ABSTRACT
Enhanced sodium excretion is associated with intrarenal oxidative stress. The present study evaluated whether oxidative stress caused by high sodium (HS) may be involved in calcium oxalate crystal formation. Male rats were fed a sodium-depleted diet. Normal-sodium and HS diets were achieved by providing drinking water containing 0.3% and 3% NaCl, respectively. Rats were fed a sodium-depleted diet with 5% hydroxyl-L-proline (HP) for 7 and 42 days to induce hyperoxaluria and/or calcium oxalate deposition. Compared to normal sodium, HS slightly increased calcium excretion despite diuresis; however, the result did not reach statistical significance. HS did not affect the hyperoxaluria, hypocalciuria or supersaturation caused by HP; however, it increased calcium oxalate crystal deposition soon after 7 days of co-treatment. Massive calcium oxalate formation and calcium crystal excretion in HS+HP rats were seen after 42 days of treatment. HP-mediated hypocitraturia was further exacerbated by HS. Moreover, HS aggravated HP-induced renal injury and tubular damage via increased apoptosis and oxidative stress. Increased urinary malondialdehyde excretion, in situ superoxide production, NAD(P)H oxidase and xanthine oxidase expression and activity, and decreased antioxidant enzyme expression or activity in the HS+HP kidney indicated exaggerated oxidative stress. Interestingly, this redox imbalance was associated with reduced renal osteopontin and Tamm-Horsfall protein expression (via increased excretion) and sodium-dependent dicarboxylate cotransporter NaDC-1 upregulation. Collectively, our results demonstrate that a HS diet induces massive crystal formation in the hyperoxaluric kidney; this is not due to increased urinary calcium excretion but is related to oxidative injury and loss of anticrystallization defense.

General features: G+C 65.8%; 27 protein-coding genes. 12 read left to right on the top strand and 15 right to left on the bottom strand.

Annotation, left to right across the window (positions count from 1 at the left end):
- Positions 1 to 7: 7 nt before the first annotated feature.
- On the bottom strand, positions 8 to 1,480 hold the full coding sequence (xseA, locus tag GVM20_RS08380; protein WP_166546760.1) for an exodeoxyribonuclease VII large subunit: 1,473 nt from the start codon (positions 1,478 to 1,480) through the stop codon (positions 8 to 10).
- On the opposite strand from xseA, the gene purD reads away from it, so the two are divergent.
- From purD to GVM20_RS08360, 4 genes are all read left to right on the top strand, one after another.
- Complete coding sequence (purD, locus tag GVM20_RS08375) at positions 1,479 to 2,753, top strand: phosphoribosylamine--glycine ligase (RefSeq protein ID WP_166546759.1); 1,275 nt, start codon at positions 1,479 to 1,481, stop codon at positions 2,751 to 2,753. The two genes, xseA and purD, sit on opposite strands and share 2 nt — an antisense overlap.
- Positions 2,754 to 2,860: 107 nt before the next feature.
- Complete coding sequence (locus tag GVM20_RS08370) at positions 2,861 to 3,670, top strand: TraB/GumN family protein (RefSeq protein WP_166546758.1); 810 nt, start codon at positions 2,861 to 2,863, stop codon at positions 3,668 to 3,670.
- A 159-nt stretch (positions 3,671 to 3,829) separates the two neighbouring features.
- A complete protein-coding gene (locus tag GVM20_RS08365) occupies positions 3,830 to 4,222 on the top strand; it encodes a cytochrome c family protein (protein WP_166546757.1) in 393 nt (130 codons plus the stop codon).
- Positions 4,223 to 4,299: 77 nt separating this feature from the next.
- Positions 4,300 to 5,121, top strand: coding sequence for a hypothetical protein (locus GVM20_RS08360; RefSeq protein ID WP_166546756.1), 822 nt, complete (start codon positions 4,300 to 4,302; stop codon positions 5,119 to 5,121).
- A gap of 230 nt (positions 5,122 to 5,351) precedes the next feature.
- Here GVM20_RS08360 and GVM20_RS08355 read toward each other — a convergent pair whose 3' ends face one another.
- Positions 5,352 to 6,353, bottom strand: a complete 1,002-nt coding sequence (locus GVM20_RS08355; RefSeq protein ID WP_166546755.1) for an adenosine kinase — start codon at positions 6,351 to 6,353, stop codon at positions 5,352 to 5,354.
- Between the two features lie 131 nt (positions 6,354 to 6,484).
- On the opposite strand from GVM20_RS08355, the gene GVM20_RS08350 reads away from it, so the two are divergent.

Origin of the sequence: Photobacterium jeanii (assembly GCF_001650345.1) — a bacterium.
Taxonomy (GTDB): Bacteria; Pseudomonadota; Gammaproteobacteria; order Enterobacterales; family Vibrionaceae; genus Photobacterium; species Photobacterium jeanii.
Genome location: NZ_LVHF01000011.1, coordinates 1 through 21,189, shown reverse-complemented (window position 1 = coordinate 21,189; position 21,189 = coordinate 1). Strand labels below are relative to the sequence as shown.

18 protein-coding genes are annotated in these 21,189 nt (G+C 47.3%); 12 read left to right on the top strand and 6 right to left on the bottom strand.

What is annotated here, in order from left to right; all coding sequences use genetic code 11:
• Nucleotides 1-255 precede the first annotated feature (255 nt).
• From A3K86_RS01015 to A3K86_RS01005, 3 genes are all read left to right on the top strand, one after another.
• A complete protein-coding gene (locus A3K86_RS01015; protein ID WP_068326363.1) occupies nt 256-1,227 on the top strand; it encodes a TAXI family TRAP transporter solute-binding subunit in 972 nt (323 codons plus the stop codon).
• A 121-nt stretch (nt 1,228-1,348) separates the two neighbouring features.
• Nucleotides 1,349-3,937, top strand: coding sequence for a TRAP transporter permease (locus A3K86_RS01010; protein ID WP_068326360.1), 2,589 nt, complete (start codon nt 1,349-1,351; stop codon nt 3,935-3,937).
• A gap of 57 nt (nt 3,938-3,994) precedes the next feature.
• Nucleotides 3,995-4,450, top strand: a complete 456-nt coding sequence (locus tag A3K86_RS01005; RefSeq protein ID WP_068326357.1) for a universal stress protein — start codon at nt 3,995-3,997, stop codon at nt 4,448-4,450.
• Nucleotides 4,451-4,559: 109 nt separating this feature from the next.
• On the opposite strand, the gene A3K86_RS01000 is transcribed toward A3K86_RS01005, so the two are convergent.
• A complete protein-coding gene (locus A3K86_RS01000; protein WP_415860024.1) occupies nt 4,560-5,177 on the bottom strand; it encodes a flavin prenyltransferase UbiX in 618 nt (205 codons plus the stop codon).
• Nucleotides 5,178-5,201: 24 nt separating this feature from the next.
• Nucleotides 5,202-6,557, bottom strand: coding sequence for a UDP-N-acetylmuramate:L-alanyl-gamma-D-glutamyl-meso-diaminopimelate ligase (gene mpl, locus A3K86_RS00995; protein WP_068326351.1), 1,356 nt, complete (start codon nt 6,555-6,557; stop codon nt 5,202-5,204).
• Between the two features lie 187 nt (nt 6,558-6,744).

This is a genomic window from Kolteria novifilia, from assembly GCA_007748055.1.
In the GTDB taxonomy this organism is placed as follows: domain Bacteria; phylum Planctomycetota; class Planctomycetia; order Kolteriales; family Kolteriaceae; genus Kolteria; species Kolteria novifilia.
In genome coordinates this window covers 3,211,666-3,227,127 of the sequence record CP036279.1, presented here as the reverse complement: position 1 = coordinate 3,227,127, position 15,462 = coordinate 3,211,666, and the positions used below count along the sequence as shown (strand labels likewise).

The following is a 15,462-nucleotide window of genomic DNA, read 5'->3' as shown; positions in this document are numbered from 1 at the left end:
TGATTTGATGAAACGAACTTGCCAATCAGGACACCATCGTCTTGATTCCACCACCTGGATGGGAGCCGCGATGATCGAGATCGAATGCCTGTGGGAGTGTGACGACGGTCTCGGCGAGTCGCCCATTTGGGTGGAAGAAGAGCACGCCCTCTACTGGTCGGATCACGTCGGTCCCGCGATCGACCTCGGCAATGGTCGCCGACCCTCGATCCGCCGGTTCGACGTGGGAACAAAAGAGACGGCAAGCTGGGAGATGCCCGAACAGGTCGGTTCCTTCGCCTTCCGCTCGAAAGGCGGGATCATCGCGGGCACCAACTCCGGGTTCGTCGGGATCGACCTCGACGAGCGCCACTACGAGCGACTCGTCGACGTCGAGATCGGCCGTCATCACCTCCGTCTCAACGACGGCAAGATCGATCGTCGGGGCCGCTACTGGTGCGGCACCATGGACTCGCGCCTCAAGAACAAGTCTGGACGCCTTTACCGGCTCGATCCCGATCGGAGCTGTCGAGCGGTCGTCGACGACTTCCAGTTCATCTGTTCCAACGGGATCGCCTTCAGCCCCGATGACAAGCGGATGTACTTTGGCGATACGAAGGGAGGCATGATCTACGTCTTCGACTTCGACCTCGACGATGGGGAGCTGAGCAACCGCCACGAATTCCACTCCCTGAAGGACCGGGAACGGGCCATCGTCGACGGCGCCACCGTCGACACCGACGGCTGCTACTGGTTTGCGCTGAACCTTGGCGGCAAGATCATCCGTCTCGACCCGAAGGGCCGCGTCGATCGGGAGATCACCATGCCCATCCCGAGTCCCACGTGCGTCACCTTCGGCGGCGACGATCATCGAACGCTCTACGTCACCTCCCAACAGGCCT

No MeSH data available.


Related in: MedlinePlus